1A scientific toy devised in the 19th century, consisting of a disc with a different picture on each of its two sides, these appearing to combine into one image when the disc is rapidly rotated.
- ‘Below you see the two sides of an early 20th century thaumatrope of a horse and circus bare back rider.’
- ‘You will learn how to make your own manual thaumatropes with a disk and two pieces of string.’
- ‘You might also notice as the thaumatrope spins that the illusion is the strongest near its center line, or axis, where the pictures are most continuously visible.’
- ‘Twirl the thaumatrope by rolling the string between thumb and forefinger of each hand as fast as you can.’
- ‘When you spin the thaumatrope, the images appear to combine, putting the parrot inside the birdcage.’
- ‘One of the earliest motion toys, the thaumatrope can be traced to 1826, and may be even older.’
- ‘As the thaumatrope spins, the series of quick flashes is interpreted as one continuous image.’
- ‘Children and their parents will make their own thaumatropes to take home and perhaps serve as models for Christmas cards.’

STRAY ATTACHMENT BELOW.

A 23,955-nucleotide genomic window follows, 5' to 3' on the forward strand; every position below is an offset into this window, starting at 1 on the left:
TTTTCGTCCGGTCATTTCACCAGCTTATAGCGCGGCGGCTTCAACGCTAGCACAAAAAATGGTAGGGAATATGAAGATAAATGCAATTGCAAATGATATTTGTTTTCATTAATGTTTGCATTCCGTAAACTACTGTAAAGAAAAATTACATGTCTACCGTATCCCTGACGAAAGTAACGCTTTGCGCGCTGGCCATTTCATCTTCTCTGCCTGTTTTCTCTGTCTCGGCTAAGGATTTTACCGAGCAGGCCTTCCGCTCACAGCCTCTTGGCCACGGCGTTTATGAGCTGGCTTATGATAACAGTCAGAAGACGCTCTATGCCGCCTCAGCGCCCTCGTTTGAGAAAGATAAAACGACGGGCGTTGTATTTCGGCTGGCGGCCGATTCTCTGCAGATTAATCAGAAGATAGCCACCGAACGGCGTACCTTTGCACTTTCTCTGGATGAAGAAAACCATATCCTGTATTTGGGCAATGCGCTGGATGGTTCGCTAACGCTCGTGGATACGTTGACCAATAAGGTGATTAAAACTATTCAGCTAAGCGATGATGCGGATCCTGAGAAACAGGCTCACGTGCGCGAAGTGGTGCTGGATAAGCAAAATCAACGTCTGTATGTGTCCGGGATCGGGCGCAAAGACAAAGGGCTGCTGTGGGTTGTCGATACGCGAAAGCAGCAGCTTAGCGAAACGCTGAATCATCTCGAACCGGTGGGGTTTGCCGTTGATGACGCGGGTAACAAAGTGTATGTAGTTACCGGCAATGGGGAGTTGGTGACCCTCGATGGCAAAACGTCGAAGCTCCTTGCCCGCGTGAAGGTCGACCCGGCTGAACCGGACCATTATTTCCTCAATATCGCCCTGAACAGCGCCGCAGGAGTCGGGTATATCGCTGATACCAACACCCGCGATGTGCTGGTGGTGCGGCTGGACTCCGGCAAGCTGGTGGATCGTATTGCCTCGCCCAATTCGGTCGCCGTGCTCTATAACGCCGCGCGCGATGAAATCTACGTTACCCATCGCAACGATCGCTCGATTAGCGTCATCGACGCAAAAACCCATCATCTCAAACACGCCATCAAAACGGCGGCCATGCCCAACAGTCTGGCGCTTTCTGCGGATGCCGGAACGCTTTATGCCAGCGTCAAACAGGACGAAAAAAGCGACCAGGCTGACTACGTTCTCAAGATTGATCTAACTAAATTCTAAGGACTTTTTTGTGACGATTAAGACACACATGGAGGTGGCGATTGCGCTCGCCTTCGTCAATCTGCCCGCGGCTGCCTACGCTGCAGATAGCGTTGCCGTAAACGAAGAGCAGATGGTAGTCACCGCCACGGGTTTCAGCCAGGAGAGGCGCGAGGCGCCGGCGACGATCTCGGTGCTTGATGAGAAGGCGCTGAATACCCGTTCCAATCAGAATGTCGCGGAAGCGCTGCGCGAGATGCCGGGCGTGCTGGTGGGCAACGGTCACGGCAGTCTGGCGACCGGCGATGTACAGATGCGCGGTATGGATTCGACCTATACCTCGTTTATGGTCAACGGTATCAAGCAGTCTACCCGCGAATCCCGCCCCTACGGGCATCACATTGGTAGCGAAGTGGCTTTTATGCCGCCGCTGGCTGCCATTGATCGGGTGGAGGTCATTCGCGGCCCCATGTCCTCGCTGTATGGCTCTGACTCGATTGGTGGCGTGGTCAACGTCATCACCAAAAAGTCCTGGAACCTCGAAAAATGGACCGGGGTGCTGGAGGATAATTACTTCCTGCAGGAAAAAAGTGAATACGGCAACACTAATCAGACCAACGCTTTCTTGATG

- ‘Once kids have gotten a feel for what animation is about with thaumatropes, it's time to move on to flip books.’
- ‘Viewing the spinning thaumatrope disc the brain imagines the intervening motion thus creating a ‘moving picture.’’
- ‘She will get to make thaumatropes, which are cardboard disks with drawings on them suspended on string.’
- ‘The thaumatrope is a simple device with two different images, one on the front and one on the back.’
- ‘As the thaumatrope appeared in stores, Dr. Ayrton published a book explaining the scientific principles underlying the toy.’
- 1.1another term for zoetrope
Early 19th century: from Greek thauma ‘marvel’ + -tropos ‘-turning’.
We take a look at several popular, though confusing, punctuation marks.